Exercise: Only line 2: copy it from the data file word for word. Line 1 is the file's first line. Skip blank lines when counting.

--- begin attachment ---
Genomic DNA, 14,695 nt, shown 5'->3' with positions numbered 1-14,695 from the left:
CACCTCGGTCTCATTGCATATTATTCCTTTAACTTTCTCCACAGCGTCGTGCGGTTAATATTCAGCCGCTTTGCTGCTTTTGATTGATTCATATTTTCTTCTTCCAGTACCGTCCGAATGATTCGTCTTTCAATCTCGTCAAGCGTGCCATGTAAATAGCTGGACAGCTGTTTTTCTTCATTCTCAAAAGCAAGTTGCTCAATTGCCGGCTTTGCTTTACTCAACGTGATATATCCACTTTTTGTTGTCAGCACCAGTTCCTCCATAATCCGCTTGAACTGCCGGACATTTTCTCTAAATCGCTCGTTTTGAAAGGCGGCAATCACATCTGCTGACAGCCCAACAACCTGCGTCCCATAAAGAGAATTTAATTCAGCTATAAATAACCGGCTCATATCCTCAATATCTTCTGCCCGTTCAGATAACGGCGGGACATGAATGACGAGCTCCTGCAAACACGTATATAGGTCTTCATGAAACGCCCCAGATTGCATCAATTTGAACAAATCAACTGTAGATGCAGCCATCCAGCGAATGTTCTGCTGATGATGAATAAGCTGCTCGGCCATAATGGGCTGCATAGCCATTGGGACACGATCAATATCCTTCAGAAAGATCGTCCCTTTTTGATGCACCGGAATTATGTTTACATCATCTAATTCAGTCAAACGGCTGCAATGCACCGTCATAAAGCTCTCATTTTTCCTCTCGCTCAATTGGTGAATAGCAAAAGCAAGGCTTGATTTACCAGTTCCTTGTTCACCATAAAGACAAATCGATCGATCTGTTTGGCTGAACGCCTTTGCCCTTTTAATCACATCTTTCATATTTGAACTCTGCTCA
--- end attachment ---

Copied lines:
CACCTCGGTCTCATTGCATATTATTCCTTTAACTTTCTCCACAGCGTCGTGCGGTTAATATTCAGCCGCTTTGCTGCTTTTGATTGATTCATATTTTCTTCTTCCAGTACCGTCCGAATGATTCGTCTTTCAATCTCGTCAAGCGTGCCATGTAAATAGCTGGACAGCTGTTTTTCTTCATTCTCAAAAGCAAGTTGCTCAATTGCCGGCTTTGCTTTACTCAACGTGATATATCCACTTTTTGTTGTCAGCACCAGTTCCTCCATAATCCGCTTGAACTGCCGGACATTTTCTCTAAATCGCTCGTTTTGAAAGGCGGCAATCACATCTGCTGACAGCCCAACAACCTGCGTCCCATAAAGAGAATTTAATTCAGCTATAAATAACCGGCTCATATCCTCAATATCTTCTGCCCGTTCAGATAACGGCGGGACATGAATGACGAGCTCCTGCAAACACGTATATAGGTCTTCATGAAACGCCCCAGATTGCATCAATTTGAACAAATCAACTGTAGATGCAGCCATCCAGCGAATGTTCTGCTGATGATGAATAAGCTGCTCGGCCATAATGGGCTGCATAGCCATTGGGACACGATCAATATCCTTCAGAAAGATCGTCCCTTTTTGATGCACCGGAATTATGTTTACATCATCTAATTCAGTCAAACGGCTGCAATGCACCGTCATAAAGCTCTCATTTTTCCTCTCGCTCAATTGGTGAATAGCAAAAGCAAGGCTTGATTTACCAGTTCCTTGTTCACCATAAAGACAAATCGATCGATCTGTTTGGCTGAACGCCTTTGCCCTTTTAATCACATCTTTCATATTTGAACTCTGCTCA